A teenager has been left paralysed from the neck down after a freak accident while playing with his dogs on the sofa.
Harvey Leyland, 17, from Wigan, Greater Manchester, fell on his head while playing with his dogs, Hugo and Charlie, in July.
British bulldog Hugo pulled away a cushion from the sofa that Harvey was lying on, causing the teen to fall and land on the tiled floor head first.
He managed to make his way upstairs to rest after the fall but suffered a seizure moments later and was discovered by his older brother Bradley, before his mother Angela’s partner Phil called for an ambulance.
In the seven minutes it took an ambulance to arrive, Harvey began struggling to breathe and was unable to communicate.
After being taken to the Royal Albert Edward Infirmary in Wigan, he was placed in an induced coma to relieve the pressure on his body.
He remained in a coma for four days, during which he was transferred to the spinal unit at Salford Royal Hospital.
An MRI scan found that Harvey had suffered two mini strokes and one spinal stroke which resulted in injury to his vertebrae.
Before the accident, Harvey had been a very active teenager who loved horses and was often at his local stables, but he is now unable to move without a wheelchair which he operates with his chin.
His mother, Angela, 57, has been told the family home is unsuitable for his medical needs so has launched a fundraising drive on Go Fund Me to pay for the necessary renovations that will allow him to return from hospital.
“I still feel like I’m in limbo,” she said. “To see your child go from running around and being active to this is heartbreaking.
“Harvey just wants to come home and I’m desperate to make that happen. I just want my son back.”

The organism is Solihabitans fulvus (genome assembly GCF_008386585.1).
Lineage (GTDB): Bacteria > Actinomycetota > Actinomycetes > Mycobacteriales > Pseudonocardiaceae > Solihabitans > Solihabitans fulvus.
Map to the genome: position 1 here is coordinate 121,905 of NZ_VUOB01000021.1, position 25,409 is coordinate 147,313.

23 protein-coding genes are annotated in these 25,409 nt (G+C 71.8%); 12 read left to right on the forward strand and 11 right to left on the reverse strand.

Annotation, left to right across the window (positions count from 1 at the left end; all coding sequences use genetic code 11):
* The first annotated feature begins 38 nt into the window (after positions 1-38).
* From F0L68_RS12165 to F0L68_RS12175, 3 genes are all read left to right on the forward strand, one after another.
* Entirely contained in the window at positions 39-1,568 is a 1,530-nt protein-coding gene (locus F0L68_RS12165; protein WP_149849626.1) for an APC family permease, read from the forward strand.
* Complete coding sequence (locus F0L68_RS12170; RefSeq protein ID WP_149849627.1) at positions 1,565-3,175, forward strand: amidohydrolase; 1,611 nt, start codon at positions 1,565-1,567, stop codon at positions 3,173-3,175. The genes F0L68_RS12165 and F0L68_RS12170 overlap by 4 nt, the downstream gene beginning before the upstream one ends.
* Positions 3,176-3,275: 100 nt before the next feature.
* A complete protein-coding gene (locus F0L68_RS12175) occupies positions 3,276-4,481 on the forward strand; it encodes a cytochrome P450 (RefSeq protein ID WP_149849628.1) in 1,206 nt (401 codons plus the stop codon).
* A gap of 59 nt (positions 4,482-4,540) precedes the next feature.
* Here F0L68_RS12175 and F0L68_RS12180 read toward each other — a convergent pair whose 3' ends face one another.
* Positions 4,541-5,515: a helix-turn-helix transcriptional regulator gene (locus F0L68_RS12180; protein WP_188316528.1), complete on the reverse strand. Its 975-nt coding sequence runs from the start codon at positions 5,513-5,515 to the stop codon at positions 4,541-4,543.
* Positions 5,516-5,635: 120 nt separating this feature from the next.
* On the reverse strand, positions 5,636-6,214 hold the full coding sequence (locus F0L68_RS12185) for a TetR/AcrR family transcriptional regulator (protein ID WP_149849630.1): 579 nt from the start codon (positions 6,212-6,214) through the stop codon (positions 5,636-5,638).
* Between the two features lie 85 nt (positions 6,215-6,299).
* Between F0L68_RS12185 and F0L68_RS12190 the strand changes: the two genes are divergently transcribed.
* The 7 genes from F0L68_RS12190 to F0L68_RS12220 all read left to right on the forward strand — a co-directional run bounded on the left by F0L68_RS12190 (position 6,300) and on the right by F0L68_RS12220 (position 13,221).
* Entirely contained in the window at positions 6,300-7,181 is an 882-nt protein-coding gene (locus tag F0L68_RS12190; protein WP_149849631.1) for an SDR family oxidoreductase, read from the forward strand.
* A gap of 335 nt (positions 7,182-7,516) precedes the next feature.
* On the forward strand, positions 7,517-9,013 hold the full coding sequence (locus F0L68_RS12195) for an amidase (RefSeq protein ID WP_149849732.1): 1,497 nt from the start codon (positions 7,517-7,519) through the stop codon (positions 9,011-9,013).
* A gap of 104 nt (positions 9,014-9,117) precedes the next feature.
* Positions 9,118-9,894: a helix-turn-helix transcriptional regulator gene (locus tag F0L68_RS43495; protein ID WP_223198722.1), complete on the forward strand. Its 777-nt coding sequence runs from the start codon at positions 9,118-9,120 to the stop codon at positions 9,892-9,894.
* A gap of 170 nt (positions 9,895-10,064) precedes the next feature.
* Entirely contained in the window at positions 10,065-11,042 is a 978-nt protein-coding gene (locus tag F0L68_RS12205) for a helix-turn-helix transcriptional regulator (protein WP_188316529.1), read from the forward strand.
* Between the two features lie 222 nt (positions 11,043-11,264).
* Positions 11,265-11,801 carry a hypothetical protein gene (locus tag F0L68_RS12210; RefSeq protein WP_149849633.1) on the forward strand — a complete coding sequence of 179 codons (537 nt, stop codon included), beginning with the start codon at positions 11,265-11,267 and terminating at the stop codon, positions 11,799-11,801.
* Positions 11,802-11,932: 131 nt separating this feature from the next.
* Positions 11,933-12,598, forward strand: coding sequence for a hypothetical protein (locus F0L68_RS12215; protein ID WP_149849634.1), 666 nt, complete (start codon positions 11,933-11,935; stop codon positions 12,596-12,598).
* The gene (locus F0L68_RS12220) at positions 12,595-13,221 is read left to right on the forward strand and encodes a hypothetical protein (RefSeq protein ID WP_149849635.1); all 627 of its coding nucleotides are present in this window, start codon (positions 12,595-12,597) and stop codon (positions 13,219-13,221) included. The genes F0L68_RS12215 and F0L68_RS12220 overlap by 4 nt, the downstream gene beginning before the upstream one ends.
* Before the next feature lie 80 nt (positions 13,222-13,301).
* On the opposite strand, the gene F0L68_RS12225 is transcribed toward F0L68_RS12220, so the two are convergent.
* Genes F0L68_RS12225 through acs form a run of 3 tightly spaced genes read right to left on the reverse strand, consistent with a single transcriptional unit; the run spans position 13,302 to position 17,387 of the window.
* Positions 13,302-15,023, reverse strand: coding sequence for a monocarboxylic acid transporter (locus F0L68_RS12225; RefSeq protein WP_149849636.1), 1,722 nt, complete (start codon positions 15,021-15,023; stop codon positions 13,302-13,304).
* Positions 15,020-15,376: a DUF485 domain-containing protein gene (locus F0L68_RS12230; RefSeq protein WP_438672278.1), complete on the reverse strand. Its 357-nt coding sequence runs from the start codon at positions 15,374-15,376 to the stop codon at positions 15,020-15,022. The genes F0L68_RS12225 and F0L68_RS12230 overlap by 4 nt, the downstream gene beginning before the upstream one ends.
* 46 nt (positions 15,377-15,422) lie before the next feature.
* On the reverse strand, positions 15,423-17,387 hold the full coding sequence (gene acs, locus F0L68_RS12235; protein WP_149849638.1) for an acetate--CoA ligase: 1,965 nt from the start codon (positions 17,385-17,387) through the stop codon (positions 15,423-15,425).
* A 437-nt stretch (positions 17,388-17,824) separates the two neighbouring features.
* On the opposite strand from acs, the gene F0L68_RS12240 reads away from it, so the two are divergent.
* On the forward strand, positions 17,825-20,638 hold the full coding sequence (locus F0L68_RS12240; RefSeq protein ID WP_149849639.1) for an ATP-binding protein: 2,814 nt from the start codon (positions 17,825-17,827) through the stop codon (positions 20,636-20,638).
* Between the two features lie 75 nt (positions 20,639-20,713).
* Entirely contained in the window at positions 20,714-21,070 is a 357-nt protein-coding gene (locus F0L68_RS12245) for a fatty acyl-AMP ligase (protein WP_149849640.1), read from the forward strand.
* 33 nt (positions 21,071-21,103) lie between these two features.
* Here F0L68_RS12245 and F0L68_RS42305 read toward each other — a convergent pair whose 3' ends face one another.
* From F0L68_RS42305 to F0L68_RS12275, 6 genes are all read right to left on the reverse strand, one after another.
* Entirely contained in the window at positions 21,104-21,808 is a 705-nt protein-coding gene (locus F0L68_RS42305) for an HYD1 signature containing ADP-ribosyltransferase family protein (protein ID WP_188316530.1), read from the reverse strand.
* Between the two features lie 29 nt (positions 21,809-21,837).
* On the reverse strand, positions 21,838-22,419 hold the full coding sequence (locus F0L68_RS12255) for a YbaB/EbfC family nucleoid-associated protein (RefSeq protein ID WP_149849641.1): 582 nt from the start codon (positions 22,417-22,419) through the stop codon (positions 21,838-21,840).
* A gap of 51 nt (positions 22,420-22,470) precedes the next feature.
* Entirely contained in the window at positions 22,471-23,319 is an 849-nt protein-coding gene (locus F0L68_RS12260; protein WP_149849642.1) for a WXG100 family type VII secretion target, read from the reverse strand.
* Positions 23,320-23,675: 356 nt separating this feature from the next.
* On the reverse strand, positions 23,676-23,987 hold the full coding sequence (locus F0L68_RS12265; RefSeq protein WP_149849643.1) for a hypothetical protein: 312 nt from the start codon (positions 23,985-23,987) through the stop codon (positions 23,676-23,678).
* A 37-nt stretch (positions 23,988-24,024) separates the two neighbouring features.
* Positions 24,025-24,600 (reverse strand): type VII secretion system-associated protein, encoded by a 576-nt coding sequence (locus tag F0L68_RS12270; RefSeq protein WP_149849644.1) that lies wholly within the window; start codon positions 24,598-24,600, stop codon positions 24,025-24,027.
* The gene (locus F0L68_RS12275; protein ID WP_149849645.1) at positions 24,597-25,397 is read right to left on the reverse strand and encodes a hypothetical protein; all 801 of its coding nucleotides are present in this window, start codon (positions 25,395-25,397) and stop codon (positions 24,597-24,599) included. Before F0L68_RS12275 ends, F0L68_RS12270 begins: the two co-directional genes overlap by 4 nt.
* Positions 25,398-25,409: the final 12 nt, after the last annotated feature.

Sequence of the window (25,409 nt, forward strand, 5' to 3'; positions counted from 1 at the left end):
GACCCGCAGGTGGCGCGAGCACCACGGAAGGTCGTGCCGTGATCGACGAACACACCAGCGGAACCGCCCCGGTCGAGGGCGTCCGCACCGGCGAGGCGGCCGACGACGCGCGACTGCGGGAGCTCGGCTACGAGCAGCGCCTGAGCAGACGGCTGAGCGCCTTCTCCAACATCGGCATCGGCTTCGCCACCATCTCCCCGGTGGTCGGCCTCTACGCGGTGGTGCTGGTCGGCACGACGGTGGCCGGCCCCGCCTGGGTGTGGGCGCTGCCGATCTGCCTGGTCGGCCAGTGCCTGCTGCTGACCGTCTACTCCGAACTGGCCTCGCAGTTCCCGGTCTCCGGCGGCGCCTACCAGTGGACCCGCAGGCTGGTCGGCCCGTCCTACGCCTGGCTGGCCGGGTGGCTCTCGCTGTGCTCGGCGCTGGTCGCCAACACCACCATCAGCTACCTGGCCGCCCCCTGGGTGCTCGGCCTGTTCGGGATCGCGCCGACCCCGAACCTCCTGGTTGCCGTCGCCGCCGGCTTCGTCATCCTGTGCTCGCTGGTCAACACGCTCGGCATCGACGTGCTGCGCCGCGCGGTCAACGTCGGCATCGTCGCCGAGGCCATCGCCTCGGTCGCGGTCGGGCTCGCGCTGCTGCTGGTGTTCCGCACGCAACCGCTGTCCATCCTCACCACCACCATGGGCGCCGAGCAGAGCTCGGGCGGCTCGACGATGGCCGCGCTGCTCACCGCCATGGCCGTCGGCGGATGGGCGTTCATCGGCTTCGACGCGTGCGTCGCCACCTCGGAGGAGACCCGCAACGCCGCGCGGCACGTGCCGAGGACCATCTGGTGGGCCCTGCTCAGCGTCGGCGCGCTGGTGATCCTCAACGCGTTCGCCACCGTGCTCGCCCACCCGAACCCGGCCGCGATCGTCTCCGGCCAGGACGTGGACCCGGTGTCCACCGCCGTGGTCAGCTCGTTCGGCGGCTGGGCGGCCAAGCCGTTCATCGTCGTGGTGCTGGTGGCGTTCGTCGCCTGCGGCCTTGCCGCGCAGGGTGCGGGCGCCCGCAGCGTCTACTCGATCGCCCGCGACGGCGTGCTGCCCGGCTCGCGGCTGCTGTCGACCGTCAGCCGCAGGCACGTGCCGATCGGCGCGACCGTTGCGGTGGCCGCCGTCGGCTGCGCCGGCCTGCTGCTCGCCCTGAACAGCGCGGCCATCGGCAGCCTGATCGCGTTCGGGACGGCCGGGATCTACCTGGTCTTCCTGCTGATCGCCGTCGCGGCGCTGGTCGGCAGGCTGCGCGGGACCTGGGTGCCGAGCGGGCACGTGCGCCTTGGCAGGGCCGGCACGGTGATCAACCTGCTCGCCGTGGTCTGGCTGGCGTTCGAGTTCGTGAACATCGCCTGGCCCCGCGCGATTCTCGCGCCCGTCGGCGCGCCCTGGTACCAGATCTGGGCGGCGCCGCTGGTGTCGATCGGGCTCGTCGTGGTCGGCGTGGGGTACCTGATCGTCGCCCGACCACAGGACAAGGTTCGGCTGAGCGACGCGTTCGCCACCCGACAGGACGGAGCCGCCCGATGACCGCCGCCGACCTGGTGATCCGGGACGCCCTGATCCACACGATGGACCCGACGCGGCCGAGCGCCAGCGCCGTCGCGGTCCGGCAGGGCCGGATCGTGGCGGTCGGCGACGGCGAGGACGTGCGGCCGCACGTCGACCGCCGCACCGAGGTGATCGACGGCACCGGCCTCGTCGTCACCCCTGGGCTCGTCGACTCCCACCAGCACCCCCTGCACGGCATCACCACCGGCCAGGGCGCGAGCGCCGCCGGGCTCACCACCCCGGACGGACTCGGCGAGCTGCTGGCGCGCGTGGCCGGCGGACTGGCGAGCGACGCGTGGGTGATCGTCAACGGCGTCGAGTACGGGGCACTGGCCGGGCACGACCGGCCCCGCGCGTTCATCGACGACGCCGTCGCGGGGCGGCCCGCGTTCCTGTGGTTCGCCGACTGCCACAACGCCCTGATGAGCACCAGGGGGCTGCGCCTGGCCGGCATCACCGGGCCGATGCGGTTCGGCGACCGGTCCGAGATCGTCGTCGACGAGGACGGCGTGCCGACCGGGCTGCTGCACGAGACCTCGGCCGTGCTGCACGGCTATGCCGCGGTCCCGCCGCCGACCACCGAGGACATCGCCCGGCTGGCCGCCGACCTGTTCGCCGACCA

For the first few weeks after the accident, Harvey was unable to eat, drink or talk by himself.
Angela said: “I remember the first time he spoke to us after the accident. Nurses removed his tube and he said hello to the whole family. I broke down in tears of joy.
“I thought he would start improving in other areas too, that everything would go back to normal.
“So to be told that he would be paralysed for life was another blow.”
Despite showing slight improvements, at the start of August, Harvey’s body began to reject his catheter. The area became infected and his body went into septic shock.
“I thought we were going to lose him,” his mother said. “It was the worst feeling, I was terrified.”
Harvey has since been moved to Southport, where he remains under observation and receives regular physiotherapy. Four weeks ago, he regained the ability to move his right index finger.
It gave the family new hope, but after further tests, doctors couldn’t find any signals going to the nerves in the left side of his body or legs and believe he’ll never regain the ability to move.
Harvey is due to remain in hospital for the next four months until doctors are satisfied with his progress.
The family have set up a fundraising page to gather the £50,000 needed to adapt their home.
“We didn’t know something like this was going to happen, so we haven’t got the savings to make the changes,” said Angela.
“He’s only 17 and because this kind of injury is rare for someone so young, he’d be in a home with older people. He needs people his own age – he needs his family around him.”